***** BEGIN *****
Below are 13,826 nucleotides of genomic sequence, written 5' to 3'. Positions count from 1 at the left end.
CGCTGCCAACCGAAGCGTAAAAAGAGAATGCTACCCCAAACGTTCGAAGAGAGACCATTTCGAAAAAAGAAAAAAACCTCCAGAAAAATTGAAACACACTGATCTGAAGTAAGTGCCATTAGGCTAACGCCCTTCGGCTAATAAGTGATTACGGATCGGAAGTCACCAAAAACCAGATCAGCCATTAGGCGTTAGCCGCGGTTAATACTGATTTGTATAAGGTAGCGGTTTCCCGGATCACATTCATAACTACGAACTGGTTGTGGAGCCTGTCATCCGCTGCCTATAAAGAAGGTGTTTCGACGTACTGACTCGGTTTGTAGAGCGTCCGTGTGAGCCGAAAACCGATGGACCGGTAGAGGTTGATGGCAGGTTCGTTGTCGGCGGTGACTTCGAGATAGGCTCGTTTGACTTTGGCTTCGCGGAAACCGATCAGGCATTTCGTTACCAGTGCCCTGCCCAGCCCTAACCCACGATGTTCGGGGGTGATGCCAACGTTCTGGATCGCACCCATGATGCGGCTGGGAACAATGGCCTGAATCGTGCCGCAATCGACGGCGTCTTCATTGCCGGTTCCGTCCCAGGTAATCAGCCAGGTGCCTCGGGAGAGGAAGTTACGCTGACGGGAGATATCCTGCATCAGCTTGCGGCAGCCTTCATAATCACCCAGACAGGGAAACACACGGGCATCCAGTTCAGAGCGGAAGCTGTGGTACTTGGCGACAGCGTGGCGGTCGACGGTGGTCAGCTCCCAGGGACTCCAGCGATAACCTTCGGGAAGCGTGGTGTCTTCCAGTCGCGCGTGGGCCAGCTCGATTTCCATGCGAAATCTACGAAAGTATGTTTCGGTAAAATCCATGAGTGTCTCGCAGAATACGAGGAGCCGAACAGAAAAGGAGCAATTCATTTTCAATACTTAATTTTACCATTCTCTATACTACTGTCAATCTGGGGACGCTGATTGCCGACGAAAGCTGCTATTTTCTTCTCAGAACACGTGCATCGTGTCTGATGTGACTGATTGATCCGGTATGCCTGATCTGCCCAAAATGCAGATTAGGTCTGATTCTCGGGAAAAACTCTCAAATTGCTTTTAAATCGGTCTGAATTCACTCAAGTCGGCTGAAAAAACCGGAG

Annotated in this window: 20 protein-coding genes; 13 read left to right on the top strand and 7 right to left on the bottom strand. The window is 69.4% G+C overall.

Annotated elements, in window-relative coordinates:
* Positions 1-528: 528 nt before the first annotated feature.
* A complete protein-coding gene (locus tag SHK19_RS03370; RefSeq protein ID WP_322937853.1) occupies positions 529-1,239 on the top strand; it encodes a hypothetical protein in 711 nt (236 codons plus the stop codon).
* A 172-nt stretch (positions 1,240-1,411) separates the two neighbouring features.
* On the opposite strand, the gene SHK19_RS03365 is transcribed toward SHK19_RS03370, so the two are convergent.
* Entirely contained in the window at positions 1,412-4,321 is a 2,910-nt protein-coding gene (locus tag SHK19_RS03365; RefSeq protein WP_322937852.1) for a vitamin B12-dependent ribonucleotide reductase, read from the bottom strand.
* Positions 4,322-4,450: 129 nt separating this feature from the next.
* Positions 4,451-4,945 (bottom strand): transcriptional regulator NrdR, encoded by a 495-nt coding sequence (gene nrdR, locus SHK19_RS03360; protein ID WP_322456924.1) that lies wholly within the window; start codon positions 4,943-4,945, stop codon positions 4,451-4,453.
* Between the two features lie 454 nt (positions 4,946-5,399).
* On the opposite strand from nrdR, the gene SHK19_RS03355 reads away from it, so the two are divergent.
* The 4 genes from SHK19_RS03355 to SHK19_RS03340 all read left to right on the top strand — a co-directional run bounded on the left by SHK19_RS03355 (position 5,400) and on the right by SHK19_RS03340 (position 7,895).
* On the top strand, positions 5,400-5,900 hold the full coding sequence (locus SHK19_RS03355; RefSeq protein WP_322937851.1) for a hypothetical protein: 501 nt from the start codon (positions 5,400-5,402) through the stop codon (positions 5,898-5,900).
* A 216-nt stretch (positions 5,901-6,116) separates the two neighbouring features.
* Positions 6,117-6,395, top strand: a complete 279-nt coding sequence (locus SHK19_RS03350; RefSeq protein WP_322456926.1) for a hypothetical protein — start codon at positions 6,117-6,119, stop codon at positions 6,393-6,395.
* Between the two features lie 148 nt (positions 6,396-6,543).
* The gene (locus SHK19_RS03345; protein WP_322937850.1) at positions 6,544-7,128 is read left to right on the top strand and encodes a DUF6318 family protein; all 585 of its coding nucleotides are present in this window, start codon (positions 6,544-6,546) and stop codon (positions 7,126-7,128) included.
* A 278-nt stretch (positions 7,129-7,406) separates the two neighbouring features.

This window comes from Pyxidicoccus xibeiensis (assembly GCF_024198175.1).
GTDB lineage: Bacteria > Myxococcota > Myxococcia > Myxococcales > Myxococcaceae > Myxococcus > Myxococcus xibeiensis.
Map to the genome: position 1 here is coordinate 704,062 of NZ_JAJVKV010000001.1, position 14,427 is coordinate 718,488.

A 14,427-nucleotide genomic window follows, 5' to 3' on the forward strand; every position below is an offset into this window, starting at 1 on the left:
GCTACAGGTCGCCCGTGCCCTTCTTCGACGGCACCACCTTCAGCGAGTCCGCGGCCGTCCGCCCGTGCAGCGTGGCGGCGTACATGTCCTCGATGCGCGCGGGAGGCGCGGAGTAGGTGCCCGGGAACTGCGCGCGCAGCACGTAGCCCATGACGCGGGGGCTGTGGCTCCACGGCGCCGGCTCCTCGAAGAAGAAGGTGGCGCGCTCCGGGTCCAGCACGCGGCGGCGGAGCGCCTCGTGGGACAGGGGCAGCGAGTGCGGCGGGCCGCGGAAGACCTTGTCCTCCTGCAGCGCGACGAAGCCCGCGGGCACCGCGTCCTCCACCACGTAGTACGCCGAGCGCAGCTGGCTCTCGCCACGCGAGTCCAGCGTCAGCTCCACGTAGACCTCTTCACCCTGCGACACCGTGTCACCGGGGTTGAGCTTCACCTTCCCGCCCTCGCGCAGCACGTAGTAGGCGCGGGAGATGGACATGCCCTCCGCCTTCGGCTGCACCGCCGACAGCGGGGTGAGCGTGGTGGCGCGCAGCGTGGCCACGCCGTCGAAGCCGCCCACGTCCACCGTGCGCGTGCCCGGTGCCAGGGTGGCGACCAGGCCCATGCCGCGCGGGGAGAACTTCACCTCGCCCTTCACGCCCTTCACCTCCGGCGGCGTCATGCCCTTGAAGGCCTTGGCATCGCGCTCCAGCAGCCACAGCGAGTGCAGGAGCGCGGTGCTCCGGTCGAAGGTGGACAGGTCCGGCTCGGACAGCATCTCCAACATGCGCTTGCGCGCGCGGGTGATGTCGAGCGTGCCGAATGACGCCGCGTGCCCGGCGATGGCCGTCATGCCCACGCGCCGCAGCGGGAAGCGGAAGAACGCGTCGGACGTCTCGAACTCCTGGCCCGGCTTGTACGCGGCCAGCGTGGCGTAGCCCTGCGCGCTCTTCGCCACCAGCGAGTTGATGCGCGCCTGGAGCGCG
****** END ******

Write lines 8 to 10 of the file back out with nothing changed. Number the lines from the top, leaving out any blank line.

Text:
* On the opposite strand, the gene SHK19_RS03365 is transcribed toward SHK19_RS03370, so the two are convergent.
* Entirely contained in the window at positions 1,412-4,321 is a 2,910-nt protein-coding gene (locus tag SHK19_RS03365; RefSeq protein WP_322937852.1) for a vitamin B12-dependent ribonucleotide reductase, read from the bottom strand.
* Positions 4,322-4,450: 129 nt separating this feature from the next.